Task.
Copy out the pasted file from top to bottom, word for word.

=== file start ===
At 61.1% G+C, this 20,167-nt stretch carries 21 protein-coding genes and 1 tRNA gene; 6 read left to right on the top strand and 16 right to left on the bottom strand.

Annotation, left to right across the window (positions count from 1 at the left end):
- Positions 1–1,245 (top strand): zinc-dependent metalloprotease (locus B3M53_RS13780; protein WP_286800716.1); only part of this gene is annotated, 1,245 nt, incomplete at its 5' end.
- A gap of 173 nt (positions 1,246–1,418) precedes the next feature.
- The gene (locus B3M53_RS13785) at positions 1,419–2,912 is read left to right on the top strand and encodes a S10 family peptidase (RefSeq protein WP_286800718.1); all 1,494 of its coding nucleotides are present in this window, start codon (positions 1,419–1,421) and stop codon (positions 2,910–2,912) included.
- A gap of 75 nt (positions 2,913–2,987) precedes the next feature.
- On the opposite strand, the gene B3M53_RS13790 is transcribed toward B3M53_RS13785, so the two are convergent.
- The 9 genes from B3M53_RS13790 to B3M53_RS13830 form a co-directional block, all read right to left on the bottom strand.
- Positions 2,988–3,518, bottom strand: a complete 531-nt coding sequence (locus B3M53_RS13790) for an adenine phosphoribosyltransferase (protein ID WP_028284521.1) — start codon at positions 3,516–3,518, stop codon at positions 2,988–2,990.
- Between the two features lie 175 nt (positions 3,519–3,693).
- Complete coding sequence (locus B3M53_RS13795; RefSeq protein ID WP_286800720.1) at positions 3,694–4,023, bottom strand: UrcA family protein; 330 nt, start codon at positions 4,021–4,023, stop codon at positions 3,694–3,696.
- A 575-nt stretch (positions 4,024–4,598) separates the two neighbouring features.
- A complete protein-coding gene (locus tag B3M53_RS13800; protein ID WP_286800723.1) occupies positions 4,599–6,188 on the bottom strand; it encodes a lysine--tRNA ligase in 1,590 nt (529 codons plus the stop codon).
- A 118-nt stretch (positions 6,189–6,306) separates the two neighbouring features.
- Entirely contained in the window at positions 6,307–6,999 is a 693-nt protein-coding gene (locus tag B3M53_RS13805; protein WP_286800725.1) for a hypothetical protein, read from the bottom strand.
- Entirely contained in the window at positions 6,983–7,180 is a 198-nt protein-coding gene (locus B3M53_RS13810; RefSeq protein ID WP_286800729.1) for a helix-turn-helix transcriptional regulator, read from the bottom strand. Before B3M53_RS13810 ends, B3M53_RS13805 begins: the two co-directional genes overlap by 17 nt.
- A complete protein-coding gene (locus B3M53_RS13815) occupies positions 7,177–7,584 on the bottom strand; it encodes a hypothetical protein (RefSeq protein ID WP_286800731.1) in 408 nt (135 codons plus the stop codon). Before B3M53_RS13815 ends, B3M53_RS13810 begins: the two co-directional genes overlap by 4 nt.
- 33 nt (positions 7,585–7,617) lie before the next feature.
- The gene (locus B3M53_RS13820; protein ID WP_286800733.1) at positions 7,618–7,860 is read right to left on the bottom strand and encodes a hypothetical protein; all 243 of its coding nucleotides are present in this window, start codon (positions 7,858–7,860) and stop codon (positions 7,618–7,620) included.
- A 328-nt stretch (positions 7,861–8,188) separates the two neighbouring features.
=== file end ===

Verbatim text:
At 61.1% G+C, this 20,167-nt stretch carries 21 protein-coding genes and 1 tRNA gene; 6 read left to right on the top strand and 16 right to left on the bottom strand.

Annotation, left to right across the window (positions count from 1 at the left end):
- Positions 1–1,245 (top strand): zinc-dependent metalloprotease (locus B3M53_RS13780; protein WP_286800716.1); only part of this gene is annotated, 1,245 nt, incomplete at its 5' end.
- A gap of 173 nt (positions 1,246–1,418) precedes the next feature.
- The gene (locus B3M53_RS13785) at positions 1,419–2,912 is read left to right on the top strand and encodes a S10 family peptidase (RefSeq protein WP_286800718.1); all 1,494 of its coding nucleotides are present in this window, start codon (positions 1,419–1,421) and stop codon (positions 2,910–2,912) included.
- A gap of 75 nt (positions 2,913–2,987) precedes the next feature.
- On the opposite strand, the gene B3M53_RS13790 is transcribed toward B3M53_RS13785, so the two are convergent.
- The 9 genes from B3M53_RS13790 to B3M53_RS13830 form a co-directional block, all read right to left on the bottom strand.
- Positions 2,988–3,518, bottom strand: a complete 531-nt coding sequence (locus B3M53_RS13790) for an adenine phosphoribosyltransferase (protein ID WP_028284521.1) — start codon at positions 3,516–3,518, stop codon at positions 2,988–2,990.
- Between the two features lie 175 nt (positions 3,519–3,693).
- Complete coding sequence (locus B3M53_RS13795; RefSeq protein ID WP_286800720.1) at positions 3,694–4,023, bottom strand: UrcA family protein; 330 nt, start codon at positions 4,021–4,023, stop codon at positions 3,694–3,696.
- A 575-nt stretch (positions 4,024–4,598) separates the two neighbouring features.
- A complete protein-coding gene (locus tag B3M53_RS13800; protein ID WP_286800723.1) occupies positions 4,599–6,188 on the bottom strand; it encodes a lysine--tRNA ligase in 1,590 nt (529 codons plus the stop codon).
- A 118-nt stretch (positions 6,189–6,306) separates the two neighbouring features.
- Entirely contained in the window at positions 6,307–6,999 is a 693-nt protein-coding gene (locus tag B3M53_RS13805; protein WP_286800725.1) for a hypothetical protein, read from the bottom strand.
- Entirely contained in the window at positions 6,983–7,180 is a 198-nt protein-coding gene (locus B3M53_RS13810; RefSeq protein ID WP_286800729.1) for a helix-turn-helix transcriptional regulator, read from the bottom strand. Before B3M53_RS13810 ends, B3M53_RS13805 begins: the two co-directional genes overlap by 17 nt.
- A complete protein-coding gene (locus B3M53_RS13815) occupies positions 7,177–7,584 on the bottom strand; it encodes a hypothetical protein (RefSeq protein ID WP_286800731.1) in 408 nt (135 codons plus the stop codon). Before B3M53_RS13815 ends, B3M53_RS13810 begins: the two co-directional genes overlap by 4 nt.
- 33 nt (positions 7,585–7,617) lie before the next feature.
- The gene (locus B3M53_RS13820; protein ID WP_286800733.1) at positions 7,618–7,860 is read right to left on the bottom strand and encodes a hypothetical protein; all 243 of its coding nucleotides are present in this window, start codon (positions 7,858–7,860) and stop codon (positions 7,618–7,620) included.
- A 328-nt stretch (positions 7,861–8,188) separates the two neighbouring features.